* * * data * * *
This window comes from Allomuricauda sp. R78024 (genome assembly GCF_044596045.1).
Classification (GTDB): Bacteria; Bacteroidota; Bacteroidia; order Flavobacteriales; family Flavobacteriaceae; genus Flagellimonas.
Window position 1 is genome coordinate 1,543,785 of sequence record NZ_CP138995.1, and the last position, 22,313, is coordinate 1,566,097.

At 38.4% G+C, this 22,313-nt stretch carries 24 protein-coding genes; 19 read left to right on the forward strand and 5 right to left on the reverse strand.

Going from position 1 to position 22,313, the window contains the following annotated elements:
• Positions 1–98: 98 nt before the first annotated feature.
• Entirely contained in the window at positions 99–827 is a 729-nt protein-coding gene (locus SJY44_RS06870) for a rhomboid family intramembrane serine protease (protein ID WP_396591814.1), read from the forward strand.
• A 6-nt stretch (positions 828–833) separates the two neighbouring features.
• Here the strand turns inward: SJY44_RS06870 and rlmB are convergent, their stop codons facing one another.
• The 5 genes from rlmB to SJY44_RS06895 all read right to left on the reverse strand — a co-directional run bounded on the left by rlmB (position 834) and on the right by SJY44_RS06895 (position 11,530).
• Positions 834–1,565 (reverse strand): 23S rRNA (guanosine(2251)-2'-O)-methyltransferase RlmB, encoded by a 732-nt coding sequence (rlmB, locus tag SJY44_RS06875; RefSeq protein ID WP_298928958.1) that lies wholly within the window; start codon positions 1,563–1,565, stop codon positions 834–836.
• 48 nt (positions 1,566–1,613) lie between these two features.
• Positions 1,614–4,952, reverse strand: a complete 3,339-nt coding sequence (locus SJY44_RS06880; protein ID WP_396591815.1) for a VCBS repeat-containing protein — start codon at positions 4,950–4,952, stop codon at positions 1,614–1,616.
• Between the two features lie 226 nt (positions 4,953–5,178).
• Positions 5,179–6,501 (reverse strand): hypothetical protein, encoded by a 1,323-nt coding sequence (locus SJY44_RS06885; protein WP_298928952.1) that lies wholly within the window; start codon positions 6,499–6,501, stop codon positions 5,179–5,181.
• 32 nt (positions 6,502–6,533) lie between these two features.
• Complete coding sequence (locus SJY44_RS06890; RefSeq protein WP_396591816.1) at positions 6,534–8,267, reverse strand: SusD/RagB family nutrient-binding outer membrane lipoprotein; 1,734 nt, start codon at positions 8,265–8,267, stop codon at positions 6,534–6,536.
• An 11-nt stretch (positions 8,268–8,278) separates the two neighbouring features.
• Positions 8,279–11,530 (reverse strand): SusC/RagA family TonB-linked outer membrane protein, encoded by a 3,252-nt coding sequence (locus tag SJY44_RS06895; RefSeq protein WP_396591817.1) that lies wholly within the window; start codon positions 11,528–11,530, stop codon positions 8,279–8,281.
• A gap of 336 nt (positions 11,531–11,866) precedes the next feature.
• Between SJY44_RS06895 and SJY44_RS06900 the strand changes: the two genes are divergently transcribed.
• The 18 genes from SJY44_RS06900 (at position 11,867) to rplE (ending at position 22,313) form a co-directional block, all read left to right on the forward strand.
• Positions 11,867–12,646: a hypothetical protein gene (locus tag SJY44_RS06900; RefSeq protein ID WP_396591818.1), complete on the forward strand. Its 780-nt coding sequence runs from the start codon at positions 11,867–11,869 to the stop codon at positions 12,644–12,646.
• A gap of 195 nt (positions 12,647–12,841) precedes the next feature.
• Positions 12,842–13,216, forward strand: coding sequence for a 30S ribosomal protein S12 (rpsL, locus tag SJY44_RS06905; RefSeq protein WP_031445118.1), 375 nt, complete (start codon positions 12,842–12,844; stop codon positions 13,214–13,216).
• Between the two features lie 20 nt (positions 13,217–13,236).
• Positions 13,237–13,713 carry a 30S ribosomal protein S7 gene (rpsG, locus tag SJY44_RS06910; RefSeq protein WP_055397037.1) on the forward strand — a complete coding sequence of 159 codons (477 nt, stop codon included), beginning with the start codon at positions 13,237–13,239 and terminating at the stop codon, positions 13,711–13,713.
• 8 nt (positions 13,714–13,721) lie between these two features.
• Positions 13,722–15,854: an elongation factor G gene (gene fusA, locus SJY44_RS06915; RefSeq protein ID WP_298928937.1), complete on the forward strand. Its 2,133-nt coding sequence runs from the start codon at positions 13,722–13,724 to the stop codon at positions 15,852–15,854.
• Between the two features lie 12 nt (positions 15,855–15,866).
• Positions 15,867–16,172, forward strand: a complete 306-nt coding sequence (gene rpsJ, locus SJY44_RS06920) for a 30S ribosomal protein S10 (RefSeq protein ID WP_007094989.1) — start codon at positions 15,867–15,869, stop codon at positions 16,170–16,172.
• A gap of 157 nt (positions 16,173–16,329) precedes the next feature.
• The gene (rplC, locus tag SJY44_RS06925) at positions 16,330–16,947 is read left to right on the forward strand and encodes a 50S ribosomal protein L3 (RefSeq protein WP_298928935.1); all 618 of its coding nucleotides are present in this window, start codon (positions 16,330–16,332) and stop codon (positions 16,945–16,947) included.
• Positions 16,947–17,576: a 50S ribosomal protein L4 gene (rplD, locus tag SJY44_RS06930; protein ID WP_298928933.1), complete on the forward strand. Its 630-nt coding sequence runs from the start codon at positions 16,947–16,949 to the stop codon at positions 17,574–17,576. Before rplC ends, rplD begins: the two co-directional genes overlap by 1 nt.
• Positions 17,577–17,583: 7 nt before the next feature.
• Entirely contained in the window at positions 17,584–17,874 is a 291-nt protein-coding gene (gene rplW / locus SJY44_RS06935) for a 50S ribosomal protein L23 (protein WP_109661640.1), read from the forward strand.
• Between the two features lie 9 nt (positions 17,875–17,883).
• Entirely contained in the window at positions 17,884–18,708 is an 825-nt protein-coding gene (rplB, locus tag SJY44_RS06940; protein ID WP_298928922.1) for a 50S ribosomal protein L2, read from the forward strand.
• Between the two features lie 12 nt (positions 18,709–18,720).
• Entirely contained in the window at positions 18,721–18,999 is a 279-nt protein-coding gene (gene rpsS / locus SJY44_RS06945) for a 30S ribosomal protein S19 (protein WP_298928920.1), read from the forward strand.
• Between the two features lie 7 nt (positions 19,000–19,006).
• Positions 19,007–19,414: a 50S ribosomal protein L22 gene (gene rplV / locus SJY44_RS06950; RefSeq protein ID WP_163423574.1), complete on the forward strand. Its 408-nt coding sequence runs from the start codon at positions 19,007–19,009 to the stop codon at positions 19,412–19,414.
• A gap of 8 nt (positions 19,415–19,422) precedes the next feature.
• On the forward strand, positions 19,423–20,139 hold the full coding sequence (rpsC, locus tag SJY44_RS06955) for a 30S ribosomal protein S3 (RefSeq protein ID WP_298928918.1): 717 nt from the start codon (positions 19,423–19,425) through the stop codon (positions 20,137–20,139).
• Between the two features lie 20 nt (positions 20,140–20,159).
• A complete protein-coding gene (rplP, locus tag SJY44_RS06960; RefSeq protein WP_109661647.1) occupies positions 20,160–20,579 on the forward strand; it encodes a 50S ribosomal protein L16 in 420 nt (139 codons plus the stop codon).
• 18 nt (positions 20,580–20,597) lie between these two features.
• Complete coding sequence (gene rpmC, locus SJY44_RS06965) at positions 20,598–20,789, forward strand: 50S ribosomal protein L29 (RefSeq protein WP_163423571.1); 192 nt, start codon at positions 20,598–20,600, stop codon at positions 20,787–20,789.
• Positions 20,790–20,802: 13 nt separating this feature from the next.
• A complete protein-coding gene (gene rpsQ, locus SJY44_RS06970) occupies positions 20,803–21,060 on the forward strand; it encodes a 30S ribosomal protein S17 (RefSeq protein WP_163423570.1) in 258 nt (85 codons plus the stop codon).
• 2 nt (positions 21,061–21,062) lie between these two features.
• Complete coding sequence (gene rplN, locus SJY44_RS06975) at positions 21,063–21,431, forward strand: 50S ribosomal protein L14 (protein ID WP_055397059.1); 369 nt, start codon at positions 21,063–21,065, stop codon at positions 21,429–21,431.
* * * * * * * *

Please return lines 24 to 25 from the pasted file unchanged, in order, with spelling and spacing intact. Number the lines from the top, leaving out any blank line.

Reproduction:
• A gap of 195 nt (positions 12,647–12,841) precedes the next feature.
• Positions 12,842–13,216, forward strand: coding sequence for a 30S ribosomal protein S12 (rpsL, locus tag SJY44_RS06905; RefSeq protein WP_031445118.1), 375 nt, complete (start codon positions 12,842–12,844; stop codon positions 13,214–13,216).